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Browsing named entities in a specific section of Cornelius Tacitus, The History (ed. Alfred John Church, William Jackson Brodribb). Search the whole document.

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ened though he was to every sort of crime, he could only find words enough to go through the form of oath. All who were present swore allegiance to the empire of Gaul. He distinguished the murderer of Vocula by high promotion, and the others by rewards proportioned to their services in crime. Tutor and Classicus then divided the management of the war between them. Tutor, investing the Colonia Agrippinensis with a strong force, compelled the inhabitants and all the troops on the Upper Rhine to take the same oath. He did this after having first put to death the tribunes at Mogontiacum, and driven away the prefect of the camp, because they refused obedience. Classicus picked out all the most unprincipled men from the troops who had capitulated, and bade them go to the besieged, and offer them quarter, if they would accept the actual state of affairs; otherwise there was no hope for them; they would have to endure famine, the sword, and the direst extremities. The messen
Cologne (North Rhine-Westphalia, Germany) (search for this): book 4, chapter 59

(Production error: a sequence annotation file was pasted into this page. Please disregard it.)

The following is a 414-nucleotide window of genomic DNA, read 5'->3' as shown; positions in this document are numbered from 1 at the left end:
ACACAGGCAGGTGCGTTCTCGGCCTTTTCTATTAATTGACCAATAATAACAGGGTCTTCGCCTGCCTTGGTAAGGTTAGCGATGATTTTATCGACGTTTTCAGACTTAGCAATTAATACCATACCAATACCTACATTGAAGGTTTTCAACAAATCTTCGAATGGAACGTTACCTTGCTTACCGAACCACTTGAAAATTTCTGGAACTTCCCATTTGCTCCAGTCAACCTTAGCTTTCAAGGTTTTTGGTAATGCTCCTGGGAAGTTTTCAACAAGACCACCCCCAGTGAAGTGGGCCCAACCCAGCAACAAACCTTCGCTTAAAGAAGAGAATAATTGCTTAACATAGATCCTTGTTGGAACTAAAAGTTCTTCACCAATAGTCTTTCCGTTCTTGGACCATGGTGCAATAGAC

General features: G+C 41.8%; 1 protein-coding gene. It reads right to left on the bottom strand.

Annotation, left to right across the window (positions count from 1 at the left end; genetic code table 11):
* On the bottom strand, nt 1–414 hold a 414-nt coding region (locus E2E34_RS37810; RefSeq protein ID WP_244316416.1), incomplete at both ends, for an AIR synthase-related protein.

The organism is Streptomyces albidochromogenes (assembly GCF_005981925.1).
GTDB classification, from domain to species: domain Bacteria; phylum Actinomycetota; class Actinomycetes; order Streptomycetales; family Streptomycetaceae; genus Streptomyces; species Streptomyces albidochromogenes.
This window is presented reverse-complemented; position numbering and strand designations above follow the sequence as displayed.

ins. Classicus then assumed the insignia of Roman Imperial power, and entered the camp. Hardened though he was to every sort of crime, he could only find words enough to go through the form of oath. All who were present swore allegiance to the empire of Gaul. He distinguished the murderer of Vocula by high promotion, and the others by rewards proportioned to their services in crime. Tutor and Classicus then divided the management of the war between them. Tutor, investing the Colonia Agrippinensis with a strong force, compelled the inhabitants and all the troops on the Upper Rhine to take the same oath. He did this after having first put to death the tribunes at Mogontiacum, and driven away the prefect of the camp, because they refused obedience. Classicus picked out all the most unprincipled men from the troops who had capitulated, and bade them go to the besieged, and offer them quarter, if they would accept the actual state of affairs; otherwise there was no hope fo
Mainz (Rheinland-Pfalz, Germany) (search for this): book 4, chapter 59
ugh to go through the form of oath. All who were present swore allegiance to the empire of Gaul. He distinguished the murderer of Vocula by high promotion, and the others by rewards proportioned to their services in crime. Tutor and Classicus then divided the management of the war between them. Tutor, investing the Colonia Agrippinensis with a strong force, compelled the inhabitants and all the troops on the Upper Rhine to take the same oath. He did this after having first put to death the tribunes at Mogontiacum, and driven away the prefect of the camp, because they refused obedience. Classicus picked out all the most unprincipled men from the troops who had capitulated, and bade them go to the besieged, and offer them quarter, if they would accept the actual state of affairs; otherwise there was no hope for them; they would have to endure famine, the sword, and the direst extremities. The messengers whom he sent supported their representations by their own example.